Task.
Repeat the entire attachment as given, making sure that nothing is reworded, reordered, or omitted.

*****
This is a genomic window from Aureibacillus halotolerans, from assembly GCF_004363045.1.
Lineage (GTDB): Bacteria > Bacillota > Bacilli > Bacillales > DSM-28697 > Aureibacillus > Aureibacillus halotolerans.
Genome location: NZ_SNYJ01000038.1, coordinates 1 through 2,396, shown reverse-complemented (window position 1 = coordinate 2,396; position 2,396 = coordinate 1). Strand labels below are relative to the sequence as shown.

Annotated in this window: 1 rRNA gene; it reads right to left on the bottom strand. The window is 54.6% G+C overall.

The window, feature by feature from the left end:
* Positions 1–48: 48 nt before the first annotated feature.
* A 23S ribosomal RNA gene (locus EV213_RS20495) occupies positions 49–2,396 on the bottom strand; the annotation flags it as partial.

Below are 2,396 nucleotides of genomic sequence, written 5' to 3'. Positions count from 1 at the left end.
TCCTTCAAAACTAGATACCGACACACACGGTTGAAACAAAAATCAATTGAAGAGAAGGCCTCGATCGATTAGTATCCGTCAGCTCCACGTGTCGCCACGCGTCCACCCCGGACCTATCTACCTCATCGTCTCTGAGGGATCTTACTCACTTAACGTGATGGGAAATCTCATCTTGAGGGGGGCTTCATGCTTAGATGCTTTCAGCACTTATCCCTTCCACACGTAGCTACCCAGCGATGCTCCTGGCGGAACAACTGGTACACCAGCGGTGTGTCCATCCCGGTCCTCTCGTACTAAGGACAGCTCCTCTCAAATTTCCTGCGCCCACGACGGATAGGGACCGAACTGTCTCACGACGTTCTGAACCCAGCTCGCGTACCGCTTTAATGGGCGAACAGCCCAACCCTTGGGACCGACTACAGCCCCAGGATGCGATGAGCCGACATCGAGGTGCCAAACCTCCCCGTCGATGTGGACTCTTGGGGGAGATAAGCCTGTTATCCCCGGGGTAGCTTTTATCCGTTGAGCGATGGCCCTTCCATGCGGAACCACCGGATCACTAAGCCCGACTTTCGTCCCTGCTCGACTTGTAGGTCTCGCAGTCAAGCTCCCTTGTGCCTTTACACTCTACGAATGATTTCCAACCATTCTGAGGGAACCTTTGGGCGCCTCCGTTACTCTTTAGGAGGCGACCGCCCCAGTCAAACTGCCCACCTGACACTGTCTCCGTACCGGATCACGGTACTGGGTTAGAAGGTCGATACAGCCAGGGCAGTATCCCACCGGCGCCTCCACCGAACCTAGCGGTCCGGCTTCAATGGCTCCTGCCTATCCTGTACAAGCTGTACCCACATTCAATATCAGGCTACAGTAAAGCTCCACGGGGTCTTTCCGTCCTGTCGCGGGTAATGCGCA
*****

This is a genomic window from Aureibacillus halotolerans, from assembly GCF_004363045.1.
Lineage (GTDB): Bacteria > Bacillota > Bacilli > Bacillales > DSM-28697 > Aureibacillus > Aureibacillus halotolerans.
Genome location: NZ_SNYJ01000038.1, coordinates 1 through 2,396, shown reverse-complemented (window position 1 = coordinate 2,396; position 2,396 = coordinate 1). Strand labels below are relative to the sequence as shown.

Annotated in this window: 1 rRNA gene; it reads right to left on the bottom strand. The window is 54.6% G+C overall.

The window, feature by feature from the left end:
* Positions 1–48: 48 nt before the first annotated feature.
* A 23S ribosomal RNA gene (locus EV213_RS20495) occupies positions 49–2,396 on the bottom strand; the annotation flags it as partial.

Below are 2,396 nucleotides of genomic sequence, written 5' to 3'. Positions count from 1 at the left end.
TCCTTCAAAACTAGATACCGACACACACGGTTGAAACAAAAATCAATTGAAGAGAAGGCCTCGATCGATTAGTATCCGTCAGCTCCACGTGTCGCCACGCGTCCACCCCGGACCTATCTACCTCATCGTCTCTGAGGGATCTTACTCACTTAACGTGATGGGAAATCTCATCTTGAGGGGGGCTTCATGCTTAGATGCTTTCAGCACTTATCCCTTCCACACGTAGCTACCCAGCGATGCTCCTGGCGGAACAACTGGTACACCAGCGGTGTGTCCATCCCGGTCCTCTCGTACTAAGGACAGCTCCTCTCAAATTTCCTGCGCCCACGACGGATAGGGACCGAACTGTCTCACGACGTTCTGAACCCAGCTCGCGTACCGCTTTAATGGGCGAACAGCCCAACCCTTGGGACCGACTACAGCCCCAGGATGCGATGAGCCGACATCGAGGTGCCAAACCTCCCCGTCGATGTGGACTCTTGGGGGAGATAAGCCTGTTATCCCCGGGGTAGCTTTTATCCGTTGAGCGATGGCCCTTCCATGCGGAACCACCGGATCACTAAGCCCGACTTTCGTCCCTGCTCGACTTGTAGGTCTCGCAGTCAAGCTCCCTTGTGCCTTTACACTCTACGAATGATTTCCAACCATTCTGAGGGAACCTTTGGGCGCCTCCGTTACTCTTTAGGAGGCGACCGCCCCAGTCAAACTGCCCACCTGACACTGTCTCCGTACCGGATCACGGTACTGGGTTAGAAGGTCGATACAGCCAGGGCAGTATCCCACCGGCGCCTCCACCGAACCTAGCGGTCCGGCTTCAATGGCTCCTGCCTATCCTGTACAAGCTGTACCCACATTCAATATCAGGCTACAGTAAAGCTCCACGGGGTCTTTCCGTCCTGTCGCGGGTAATGCGCA